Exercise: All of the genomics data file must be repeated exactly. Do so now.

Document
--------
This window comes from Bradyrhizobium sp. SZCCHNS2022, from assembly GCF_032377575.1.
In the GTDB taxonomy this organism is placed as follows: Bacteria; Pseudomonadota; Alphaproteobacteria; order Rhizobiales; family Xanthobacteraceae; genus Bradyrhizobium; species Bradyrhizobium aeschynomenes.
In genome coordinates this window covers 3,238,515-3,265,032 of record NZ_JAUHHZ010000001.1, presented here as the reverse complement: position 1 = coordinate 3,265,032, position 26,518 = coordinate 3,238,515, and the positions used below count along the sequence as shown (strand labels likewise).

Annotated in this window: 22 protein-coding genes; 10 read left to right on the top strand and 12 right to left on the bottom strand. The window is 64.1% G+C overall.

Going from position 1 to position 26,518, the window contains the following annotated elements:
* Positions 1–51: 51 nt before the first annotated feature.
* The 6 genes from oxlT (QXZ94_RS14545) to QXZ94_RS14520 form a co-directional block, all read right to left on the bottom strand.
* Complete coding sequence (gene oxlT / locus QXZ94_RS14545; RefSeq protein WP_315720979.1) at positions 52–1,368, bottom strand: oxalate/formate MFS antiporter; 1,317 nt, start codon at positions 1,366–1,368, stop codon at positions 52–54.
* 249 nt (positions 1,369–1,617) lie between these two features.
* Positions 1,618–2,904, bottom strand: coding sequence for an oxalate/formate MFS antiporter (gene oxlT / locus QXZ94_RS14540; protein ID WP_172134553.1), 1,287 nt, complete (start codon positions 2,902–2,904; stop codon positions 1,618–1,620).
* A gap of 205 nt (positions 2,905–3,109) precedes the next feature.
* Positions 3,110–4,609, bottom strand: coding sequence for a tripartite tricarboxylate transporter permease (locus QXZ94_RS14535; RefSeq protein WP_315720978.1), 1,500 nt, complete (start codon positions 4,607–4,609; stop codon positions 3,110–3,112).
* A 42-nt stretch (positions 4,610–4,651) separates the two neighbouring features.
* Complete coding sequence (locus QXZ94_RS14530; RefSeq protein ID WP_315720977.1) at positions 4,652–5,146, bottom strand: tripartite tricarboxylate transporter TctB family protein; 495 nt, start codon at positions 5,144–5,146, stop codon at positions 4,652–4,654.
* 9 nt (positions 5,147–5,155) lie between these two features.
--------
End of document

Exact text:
This window comes from Bradyrhizobium sp. SZCCHNS2022, from assembly GCF_032377575.1.
In the GTDB taxonomy this organism is placed as follows: Bacteria; Pseudomonadota; Alphaproteobacteria; order Rhizobiales; family Xanthobacteraceae; genus Bradyrhizobium; species Bradyrhizobium aeschynomenes.
In genome coordinates this window covers 3,238,515-3,265,032 of record NZ_JAUHHZ010000001.1, presented here as the reverse complement: position 1 = coordinate 3,265,032, position 26,518 = coordinate 3,238,515, and the positions used below count along the sequence as shown (strand labels likewise).

Annotated in this window: 22 protein-coding genes; 10 read left to right on the top strand and 12 right to left on the bottom strand. The window is 64.1% G+C overall.

Going from position 1 to position 26,518, the window contains the following annotated elements:
* Positions 1–51: 51 nt before the first annotated feature.
* The 6 genes from oxlT (QXZ94_RS14545) to QXZ94_RS14520 form a co-directional block, all read right to left on the bottom strand.
* Complete coding sequence (gene oxlT / locus QXZ94_RS14545; RefSeq protein WP_315720979.1) at positions 52–1,368, bottom strand: oxalate/formate MFS antiporter; 1,317 nt, start codon at positions 1,366–1,368, stop codon at positions 52–54.
* 249 nt (positions 1,369–1,617) lie between these two features.
* Positions 1,618–2,904, bottom strand: coding sequence for an oxalate/formate MFS antiporter (gene oxlT / locus QXZ94_RS14540; protein ID WP_172134553.1), 1,287 nt, complete (start codon positions 2,902–2,904; stop codon positions 1,618–1,620).
* A gap of 205 nt (positions 2,905–3,109) precedes the next feature.
* Positions 3,110–4,609, bottom strand: coding sequence for a tripartite tricarboxylate transporter permease (locus QXZ94_RS14535; RefSeq protein WP_315720978.1), 1,500 nt, complete (start codon positions 4,607–4,609; stop codon positions 3,110–3,112).
* A 42-nt stretch (positions 4,610–4,651) separates the two neighbouring features.
* Complete coding sequence (locus QXZ94_RS14530; RefSeq protein ID WP_315720977.1) at positions 4,652–5,146, bottom strand: tripartite tricarboxylate transporter TctB family protein; 495 nt, start codon at positions 5,144–5,146, stop codon at positions 4,652–4,654.
* 9 nt (positions 5,147–5,155) lie between these two features.